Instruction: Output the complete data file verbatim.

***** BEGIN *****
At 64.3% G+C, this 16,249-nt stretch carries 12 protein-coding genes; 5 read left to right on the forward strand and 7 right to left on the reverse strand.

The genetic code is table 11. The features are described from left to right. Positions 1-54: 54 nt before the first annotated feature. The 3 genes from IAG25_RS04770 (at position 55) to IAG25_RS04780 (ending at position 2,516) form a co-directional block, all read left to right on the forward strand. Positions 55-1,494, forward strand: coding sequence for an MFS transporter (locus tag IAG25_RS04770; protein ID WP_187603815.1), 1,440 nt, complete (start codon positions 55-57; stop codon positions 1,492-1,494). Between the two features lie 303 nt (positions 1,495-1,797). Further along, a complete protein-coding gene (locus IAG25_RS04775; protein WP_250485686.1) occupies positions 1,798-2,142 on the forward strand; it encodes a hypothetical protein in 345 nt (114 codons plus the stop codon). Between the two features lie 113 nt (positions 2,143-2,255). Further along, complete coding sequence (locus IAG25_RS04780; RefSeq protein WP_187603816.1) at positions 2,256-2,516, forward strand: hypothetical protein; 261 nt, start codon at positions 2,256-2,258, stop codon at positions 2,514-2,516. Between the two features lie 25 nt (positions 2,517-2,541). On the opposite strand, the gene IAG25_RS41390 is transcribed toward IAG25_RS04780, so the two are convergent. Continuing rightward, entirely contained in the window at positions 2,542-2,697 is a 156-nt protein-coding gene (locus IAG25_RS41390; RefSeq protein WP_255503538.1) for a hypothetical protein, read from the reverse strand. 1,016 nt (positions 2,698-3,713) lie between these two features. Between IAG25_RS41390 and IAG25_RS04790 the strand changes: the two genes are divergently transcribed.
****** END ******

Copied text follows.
At 64.3% G+C, this 16,249-nt stretch carries 12 protein-coding genes; 5 read left to right on the forward strand and 7 right to left on the reverse strand.

The genetic code is table 11. The features are described from left to right. Positions 1-54: 54 nt before the first annotated feature. The 3 genes from IAG25_RS04770 (at position 55) to IAG25_RS04780 (ending at position 2,516) form a co-directional block, all read left to right on the forward strand. Positions 55-1,494, forward strand: coding sequence for an MFS transporter (locus tag IAG25_RS04770; protein ID WP_187603815.1), 1,440 nt, complete (start codon positions 55-57; stop codon positions 1,492-1,494). Between the two features lie 303 nt (positions 1,495-1,797). Further along, a complete protein-coding gene (locus IAG25_RS04775; protein WP_250485686.1) occupies positions 1,798-2,142 on the forward strand; it encodes a hypothetical protein in 345 nt (114 codons plus the stop codon). Between the two features lie 113 nt (positions 2,143-2,255). Further along, complete coding sequence (locus IAG25_RS04780; RefSeq protein WP_187603816.1) at positions 2,256-2,516, forward strand: hypothetical protein; 261 nt, start codon at positions 2,256-2,258, stop codon at positions 2,514-2,516. Between the two features lie 25 nt (positions 2,517-2,541). On the opposite strand, the gene IAG25_RS41390 is transcribed toward IAG25_RS04780, so the two are convergent. Continuing rightward, entirely contained in the window at positions 2,542-2,697 is a 156-nt protein-coding gene (locus IAG25_RS41390; RefSeq protein WP_255503538.1) for a hypothetical protein, read from the reverse strand. 1,016 nt (positions 2,698-3,713) lie between these two features. Between IAG25_RS41390 and IAG25_RS04790 the strand changes: the two genes are divergently transcribed.